The Obama administration is to be commended for releasing these two men, as it shows a commitment to the promise to resume releasing prisoners from Guantánamo that President Obama made in May, after a two and a half year period in which just five prisoners were released, even though over half of the 160-plus prisoners held throughout this period were cleared for release in January 2010 by a high-level, inter-agency task force that President Obama established shortly after taking office in 2009. These releases bring the prison’s total population to 160 prisoners, of whom 80 have been cleared for release.
The release of prisoners had largely ground to a halt because Congress had imposed onerous restrictions on the Obama administration, requiring certifications to be made guaranteeing that no released prisoner would be able to take up arms or engage in terrorism against the US — promises that were extremely difficult, if not impossible to make. Read the rest of this entry »
I do hope you have time to read my latest article for Al-Jazeera, “Guantánamo’s secretive review boards,” and to share it if you find it worthwhile. It was posted yesterday, and I’m glad to note that it has been in the top ten most viewed articles.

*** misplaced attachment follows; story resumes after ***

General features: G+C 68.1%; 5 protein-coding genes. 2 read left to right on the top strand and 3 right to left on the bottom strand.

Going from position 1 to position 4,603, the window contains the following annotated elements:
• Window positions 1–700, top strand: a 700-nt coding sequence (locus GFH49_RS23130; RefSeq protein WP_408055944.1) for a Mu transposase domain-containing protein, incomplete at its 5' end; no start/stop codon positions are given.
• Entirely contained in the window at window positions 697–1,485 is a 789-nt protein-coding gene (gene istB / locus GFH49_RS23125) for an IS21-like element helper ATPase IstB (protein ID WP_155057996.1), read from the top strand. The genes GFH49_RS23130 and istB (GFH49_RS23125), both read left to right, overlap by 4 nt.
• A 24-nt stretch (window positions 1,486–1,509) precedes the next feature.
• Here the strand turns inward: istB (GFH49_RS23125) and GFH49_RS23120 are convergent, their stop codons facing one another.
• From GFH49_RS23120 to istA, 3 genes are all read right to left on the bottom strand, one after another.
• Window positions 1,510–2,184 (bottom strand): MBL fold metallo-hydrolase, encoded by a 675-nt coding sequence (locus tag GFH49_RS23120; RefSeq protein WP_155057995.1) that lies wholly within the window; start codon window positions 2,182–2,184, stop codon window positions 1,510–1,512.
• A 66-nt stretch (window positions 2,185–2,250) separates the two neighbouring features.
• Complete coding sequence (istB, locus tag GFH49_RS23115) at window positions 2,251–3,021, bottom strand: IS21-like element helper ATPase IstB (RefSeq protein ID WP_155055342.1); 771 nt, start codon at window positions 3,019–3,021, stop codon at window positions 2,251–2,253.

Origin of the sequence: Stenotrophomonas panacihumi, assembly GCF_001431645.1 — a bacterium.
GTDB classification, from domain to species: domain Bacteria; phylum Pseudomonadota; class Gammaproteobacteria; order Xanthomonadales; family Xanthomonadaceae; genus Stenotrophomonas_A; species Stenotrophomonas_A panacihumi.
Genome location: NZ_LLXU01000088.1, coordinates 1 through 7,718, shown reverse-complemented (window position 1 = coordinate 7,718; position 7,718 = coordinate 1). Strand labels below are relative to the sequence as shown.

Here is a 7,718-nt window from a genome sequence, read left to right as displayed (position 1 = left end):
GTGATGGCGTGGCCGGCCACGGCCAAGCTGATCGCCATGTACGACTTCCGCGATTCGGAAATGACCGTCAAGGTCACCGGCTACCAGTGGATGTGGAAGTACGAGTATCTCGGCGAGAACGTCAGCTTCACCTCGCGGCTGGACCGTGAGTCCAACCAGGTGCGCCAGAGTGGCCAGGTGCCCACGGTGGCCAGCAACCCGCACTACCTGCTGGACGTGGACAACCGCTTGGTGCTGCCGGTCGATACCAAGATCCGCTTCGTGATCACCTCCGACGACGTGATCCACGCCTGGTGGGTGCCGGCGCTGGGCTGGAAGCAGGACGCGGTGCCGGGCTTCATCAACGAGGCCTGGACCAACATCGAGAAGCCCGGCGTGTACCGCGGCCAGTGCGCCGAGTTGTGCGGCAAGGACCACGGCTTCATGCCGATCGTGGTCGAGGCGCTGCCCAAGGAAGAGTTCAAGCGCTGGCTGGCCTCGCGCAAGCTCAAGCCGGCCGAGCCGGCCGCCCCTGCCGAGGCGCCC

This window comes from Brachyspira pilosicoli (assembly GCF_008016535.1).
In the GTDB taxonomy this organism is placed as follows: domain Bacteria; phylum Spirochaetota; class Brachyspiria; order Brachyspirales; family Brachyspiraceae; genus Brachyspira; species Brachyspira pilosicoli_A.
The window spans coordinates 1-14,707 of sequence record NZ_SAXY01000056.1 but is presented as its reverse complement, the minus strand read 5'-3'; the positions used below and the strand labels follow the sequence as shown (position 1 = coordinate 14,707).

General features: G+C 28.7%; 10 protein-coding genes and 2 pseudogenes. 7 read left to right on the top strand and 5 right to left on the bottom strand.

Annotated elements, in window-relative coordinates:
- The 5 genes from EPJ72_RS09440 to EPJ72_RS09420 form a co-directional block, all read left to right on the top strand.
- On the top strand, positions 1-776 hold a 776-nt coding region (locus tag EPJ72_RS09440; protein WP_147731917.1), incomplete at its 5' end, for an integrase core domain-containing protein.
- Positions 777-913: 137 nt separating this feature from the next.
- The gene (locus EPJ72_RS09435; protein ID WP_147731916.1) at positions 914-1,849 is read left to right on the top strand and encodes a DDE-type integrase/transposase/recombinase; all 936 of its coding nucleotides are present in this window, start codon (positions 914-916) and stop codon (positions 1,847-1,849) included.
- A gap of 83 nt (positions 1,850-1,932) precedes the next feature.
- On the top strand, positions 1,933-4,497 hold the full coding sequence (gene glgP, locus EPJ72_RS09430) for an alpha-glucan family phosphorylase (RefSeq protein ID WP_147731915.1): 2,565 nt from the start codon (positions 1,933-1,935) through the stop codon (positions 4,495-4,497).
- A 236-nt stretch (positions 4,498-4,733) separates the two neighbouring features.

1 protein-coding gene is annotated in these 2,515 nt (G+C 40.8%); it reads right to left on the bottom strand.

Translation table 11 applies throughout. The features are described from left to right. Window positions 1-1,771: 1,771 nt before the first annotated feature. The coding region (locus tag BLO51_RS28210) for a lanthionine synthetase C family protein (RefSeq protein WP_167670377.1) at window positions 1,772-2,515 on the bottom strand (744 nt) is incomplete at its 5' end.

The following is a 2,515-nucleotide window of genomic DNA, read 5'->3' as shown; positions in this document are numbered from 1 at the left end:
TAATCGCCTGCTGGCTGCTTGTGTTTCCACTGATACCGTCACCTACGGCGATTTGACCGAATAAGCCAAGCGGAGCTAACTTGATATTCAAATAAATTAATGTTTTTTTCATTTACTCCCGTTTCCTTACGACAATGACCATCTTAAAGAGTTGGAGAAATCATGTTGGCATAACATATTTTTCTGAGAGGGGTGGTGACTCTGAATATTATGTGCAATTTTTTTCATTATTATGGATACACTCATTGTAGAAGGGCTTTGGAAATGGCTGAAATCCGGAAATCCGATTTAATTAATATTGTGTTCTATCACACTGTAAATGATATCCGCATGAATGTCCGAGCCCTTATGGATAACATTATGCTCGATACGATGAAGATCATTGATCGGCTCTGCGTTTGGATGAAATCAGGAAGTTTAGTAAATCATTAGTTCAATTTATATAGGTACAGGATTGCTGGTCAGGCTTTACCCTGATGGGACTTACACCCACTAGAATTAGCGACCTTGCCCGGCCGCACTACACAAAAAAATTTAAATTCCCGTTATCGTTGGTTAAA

It deals with the Periodic Review Boards at Guantánamo, established to review the cases of the majority of the prisoners who have not been cleared for release. Of the 162 men still held, 82 were cleared for release by the high-level, inter-agency Guantánamo Review Task Force that President Obama established shortly after taking office, while the other 80 were either recommended for ongoing detention without charge or trial, or for prosecution.
In March 2011, President Obama issued an executive order authorizing the ongoing detention without charge or trial of 48 men based on the task force’s recommendations, on the unacceptable basis that they were too dangerous to release but that insufficient evidence existed to put them on trial — which meant, of course, that what purported to be evidence was no such thing, and consisted largely of dubious statements by the prisoners, produced in circumstances that were not conducive to truth-telling. Read the rest of this entry »
Two weeks ago, the Los Angeles Times ran an article about one of the enduring problems at Guantánamo — how to establish a situation in Yemen to reassure those who are concerned about the security situation in the country that it is safe to release the 56 Yemeni citizens still held at Guantánamo who were cleared for release nearly four years ago, in January 2010, by the inter-agency Guantánamo Review Task Force that President Obama established shorty after taking office in 2009.
It is ridiculous, of course, that men cleared for release are still held, but that is the reality on the ground in the United States today, as it has been since the end of 2010, when lawmakers began passing legislation designed to prevent the president from releasing prisoners or closing the prison, as he had promised.